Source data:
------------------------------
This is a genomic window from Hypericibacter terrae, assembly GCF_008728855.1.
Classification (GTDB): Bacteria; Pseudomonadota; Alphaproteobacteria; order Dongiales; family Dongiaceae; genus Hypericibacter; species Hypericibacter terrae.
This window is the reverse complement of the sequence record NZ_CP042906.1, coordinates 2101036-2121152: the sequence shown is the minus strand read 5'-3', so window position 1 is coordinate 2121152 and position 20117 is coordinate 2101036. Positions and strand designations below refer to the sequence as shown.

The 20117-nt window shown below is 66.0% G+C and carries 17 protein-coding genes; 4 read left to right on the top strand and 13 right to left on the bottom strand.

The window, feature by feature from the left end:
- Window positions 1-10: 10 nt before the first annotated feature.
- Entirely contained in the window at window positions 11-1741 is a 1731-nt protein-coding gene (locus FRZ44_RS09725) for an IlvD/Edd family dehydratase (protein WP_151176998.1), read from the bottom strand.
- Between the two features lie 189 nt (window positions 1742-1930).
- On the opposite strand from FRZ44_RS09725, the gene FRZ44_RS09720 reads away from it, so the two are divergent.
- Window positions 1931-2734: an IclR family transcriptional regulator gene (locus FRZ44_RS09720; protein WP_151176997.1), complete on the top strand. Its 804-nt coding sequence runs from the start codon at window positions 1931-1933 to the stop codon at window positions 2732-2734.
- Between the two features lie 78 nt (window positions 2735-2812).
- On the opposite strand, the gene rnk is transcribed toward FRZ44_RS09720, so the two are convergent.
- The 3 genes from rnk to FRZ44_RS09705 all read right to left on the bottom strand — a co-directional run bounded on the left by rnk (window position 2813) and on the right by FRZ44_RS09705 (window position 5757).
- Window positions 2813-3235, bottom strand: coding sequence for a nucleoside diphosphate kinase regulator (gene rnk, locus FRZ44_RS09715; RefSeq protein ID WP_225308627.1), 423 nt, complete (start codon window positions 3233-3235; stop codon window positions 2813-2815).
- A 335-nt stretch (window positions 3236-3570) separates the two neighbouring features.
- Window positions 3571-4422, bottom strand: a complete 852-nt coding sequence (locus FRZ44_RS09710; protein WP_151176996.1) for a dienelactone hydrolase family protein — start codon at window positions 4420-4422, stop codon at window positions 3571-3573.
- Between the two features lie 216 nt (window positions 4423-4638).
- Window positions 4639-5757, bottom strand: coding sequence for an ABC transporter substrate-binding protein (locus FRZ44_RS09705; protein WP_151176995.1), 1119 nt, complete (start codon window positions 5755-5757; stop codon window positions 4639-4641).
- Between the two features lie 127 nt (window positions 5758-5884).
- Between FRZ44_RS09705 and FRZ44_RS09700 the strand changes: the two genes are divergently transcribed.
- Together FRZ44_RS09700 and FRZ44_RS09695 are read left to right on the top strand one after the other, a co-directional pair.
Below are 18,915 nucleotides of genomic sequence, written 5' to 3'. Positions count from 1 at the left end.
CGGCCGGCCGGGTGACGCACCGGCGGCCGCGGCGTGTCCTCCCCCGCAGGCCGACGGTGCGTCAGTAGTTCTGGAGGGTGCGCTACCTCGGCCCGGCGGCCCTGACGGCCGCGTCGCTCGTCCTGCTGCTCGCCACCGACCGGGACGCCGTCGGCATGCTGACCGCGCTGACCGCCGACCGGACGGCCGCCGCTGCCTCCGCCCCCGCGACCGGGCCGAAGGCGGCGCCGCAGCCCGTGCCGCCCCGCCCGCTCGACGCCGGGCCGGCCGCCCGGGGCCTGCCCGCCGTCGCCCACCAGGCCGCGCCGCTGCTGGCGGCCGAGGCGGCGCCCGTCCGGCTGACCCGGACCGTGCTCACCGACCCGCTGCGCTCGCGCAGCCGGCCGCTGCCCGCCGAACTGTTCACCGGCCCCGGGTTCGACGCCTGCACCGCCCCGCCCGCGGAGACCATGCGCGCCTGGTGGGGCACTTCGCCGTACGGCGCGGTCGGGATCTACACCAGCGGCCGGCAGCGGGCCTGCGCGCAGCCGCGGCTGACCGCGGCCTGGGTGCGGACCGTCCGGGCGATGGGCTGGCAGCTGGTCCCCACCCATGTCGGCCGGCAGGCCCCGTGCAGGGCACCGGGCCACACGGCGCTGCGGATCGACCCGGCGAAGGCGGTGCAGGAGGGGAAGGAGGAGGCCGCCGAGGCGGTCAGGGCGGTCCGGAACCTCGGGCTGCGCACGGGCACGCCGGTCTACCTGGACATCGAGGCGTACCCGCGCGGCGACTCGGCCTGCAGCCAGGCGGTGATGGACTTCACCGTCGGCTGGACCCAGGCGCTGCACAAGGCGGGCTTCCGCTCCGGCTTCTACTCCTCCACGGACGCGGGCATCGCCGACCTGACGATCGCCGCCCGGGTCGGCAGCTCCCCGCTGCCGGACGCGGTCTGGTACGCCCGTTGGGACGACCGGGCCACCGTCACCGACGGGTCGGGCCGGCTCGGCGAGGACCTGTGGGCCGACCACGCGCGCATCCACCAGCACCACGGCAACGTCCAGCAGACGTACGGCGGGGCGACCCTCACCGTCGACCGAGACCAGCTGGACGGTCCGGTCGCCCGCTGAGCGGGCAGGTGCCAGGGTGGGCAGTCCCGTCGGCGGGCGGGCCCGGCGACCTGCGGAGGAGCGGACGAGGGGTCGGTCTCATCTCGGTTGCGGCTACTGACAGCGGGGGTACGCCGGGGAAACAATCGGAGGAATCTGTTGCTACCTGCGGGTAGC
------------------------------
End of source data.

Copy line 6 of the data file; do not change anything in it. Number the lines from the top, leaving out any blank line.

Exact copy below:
- Window positions 1-10: 10 nt before the first annotated feature.